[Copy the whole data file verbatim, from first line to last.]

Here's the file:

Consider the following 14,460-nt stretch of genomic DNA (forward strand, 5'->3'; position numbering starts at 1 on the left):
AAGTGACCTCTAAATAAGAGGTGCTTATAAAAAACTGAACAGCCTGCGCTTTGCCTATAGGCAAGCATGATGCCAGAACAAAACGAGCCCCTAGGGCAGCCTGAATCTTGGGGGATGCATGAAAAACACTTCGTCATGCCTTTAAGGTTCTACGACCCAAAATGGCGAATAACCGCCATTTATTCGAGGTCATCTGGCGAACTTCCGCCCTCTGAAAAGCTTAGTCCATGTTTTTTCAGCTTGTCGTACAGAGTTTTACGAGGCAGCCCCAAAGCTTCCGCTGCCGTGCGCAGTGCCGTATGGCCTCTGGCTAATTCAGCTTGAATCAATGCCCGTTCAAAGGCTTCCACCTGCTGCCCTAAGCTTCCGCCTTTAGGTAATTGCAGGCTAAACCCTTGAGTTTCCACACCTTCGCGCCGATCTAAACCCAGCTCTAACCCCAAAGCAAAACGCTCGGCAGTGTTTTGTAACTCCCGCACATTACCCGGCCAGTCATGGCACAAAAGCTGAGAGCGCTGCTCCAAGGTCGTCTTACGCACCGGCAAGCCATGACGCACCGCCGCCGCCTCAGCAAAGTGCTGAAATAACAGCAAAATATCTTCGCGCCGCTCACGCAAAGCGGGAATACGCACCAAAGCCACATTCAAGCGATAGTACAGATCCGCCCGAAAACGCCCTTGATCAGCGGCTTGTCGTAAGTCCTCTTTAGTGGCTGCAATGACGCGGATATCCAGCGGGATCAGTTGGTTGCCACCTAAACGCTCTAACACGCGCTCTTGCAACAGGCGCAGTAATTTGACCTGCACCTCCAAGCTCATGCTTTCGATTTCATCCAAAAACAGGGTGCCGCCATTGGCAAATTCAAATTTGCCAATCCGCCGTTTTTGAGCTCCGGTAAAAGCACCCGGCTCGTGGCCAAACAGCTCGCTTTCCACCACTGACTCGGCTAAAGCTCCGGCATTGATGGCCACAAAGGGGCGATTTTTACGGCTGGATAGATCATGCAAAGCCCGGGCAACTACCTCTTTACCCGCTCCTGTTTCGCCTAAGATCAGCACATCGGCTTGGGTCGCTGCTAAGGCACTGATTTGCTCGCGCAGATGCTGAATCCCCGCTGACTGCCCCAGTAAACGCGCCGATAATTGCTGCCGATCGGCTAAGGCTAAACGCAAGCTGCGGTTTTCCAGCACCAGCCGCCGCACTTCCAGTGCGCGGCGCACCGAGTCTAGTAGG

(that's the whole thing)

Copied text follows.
Consider the following 14,460-nt stretch of genomic DNA (forward strand, 5'->3'; position numbering starts at 1 on the left):
AAGTGACCTCTAAATAAGAGGTGCTTATAAAAAACTGAACAGCCTGCGCTTTGCCTATAGGCAAGCATGATGCCAGAACAAAACGAGCCCCTAGGGCAGCCTGAATCTTGGGGGATGCATGAAAAACACTTCGTCATGCCTTTAAGGTTCTACGACCCAAAATGGCGAATAACCGCCATTTATTCGAGGTCATCTGGCGAACTTCCGCCCTCTGAAAAGCTTAGTCCATGTTTTTTCAGCTTGTCGTACAGAGTTTTACGAGGCAGCCCCAAAGCTTCCGCTGCCGTGCGCAGTGCCGTATGGCCTCTGGCTAATTCAGCTTGAATCAATGCCCGTTCAAAGGCTTCCACCTGCTGCCCTAAGCTTCCGCCTTTAGGTAATTGCAGGCTAAACCCTTGAGTTTCCACACCTTCGCGCCGATCTAAACCCAGCTCTAACCCCAAAGCAAAACGCTCGGCAGTGTTTTGTAACTCCCGCACATTACCCGGCCAGTCATGGCACAAAAGCTGAGAGCGCTGCTCCAAGGTCGTCTTACGCACCGGCAAGCCATGACGCACCGCCGCCGCCTCAGCAAAGTGCTGAAATAACAGCAAAATATCTTCGCGCCGCTCACGCAAAGCGGGAATACGCACCAAAGCCACATTCAAGCGATAGTACAGATCCGCCCGAAAACGCCCTTGATCAGCGGCTTGTCGTAAGTCCTCTTTAGTGGCTGCAATGACGCGGATATCCAGCGGGATCAGTTGGTTGCCACCTAAACGCTCTAACACGCGCTCTTGCAACAGGCGCAGTAATTTGACCTGCACCTCCAAGCTCATGCTTTCGATTTCATCCAAAAACAGGGTGCCGCCATTGGCAAATTCAAATTTGCCAATCCGCCGTTTTTGAGCTCCGGTAAAAGCACCCGGCTCGTGGCCAAACAGCTCGCTTTCCACCACTGACTCGGCTAAAGCTCCGGCATTGATGGCCACAAAGGGGCGATTTTTACGGCTGGATAGATCATGCAAAGCCCGGGCAACTACCTCTTTACCCGCTCCTGTTTCGCCTAAGATCAGCACATCGGCTTGGGTCGCTGCTAAGGCACTGATTTGCTCGCGCAGATGCTGAATCCCCGCTGACTGCCCCAGTAAACGCGCCGATAATTGCTGCCGATCGGCTAAGGCTAAACGCAAGCTGCGGTTTTCCAGCACCAGCCGCCGCACTTCCAGTGCGCGGCGCACCGAGTCTAGTAGG